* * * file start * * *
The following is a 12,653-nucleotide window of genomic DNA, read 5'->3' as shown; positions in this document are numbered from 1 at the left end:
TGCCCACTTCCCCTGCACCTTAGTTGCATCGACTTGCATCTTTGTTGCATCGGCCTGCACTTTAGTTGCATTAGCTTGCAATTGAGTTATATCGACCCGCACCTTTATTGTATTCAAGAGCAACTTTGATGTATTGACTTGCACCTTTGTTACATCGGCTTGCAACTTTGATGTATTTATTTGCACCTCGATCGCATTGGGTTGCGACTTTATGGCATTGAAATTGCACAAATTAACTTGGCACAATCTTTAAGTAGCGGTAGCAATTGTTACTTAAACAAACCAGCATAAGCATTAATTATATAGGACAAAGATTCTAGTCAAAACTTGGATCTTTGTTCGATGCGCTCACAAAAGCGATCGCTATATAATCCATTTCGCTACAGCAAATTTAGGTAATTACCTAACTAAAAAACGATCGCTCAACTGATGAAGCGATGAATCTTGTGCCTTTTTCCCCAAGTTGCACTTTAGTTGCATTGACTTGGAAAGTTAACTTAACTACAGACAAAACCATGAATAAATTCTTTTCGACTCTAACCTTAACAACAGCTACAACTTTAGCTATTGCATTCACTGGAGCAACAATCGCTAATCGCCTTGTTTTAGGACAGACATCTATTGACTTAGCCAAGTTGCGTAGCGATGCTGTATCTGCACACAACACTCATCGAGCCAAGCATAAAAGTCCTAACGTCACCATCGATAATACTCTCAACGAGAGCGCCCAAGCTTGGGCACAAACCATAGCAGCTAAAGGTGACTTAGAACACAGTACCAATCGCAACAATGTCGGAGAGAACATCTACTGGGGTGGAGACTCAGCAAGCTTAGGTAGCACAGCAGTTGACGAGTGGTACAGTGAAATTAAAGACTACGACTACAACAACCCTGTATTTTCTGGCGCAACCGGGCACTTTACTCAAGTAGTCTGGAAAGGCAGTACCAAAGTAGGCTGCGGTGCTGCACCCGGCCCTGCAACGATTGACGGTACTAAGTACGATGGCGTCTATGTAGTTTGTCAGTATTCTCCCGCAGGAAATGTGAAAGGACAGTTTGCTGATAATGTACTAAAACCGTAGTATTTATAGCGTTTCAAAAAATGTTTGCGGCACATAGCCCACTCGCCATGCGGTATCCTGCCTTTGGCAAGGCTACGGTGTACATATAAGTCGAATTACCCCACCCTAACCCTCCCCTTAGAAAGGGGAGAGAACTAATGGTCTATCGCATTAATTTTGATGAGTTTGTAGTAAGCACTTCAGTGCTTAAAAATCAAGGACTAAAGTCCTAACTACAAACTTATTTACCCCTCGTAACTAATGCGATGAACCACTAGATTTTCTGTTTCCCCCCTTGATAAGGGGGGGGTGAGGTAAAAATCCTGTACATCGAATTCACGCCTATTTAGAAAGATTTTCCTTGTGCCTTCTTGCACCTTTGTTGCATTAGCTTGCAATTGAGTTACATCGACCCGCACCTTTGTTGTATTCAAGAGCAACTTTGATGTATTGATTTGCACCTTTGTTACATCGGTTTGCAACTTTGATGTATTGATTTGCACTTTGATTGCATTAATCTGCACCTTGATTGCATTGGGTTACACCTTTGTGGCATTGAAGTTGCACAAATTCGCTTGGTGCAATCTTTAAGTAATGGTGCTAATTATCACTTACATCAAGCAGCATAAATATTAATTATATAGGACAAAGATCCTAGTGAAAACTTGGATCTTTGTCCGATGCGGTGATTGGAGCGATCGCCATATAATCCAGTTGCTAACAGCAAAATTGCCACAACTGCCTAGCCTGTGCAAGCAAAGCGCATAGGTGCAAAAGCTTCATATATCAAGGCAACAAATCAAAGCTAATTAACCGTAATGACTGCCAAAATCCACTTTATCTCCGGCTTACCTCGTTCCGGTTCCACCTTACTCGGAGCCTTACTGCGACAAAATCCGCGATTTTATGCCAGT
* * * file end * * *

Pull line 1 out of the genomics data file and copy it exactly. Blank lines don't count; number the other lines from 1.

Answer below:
The following is a 12,653-nucleotide window of genomic DNA, read 5'->3' as shown; positions in this document are numbered from 1 at the left end: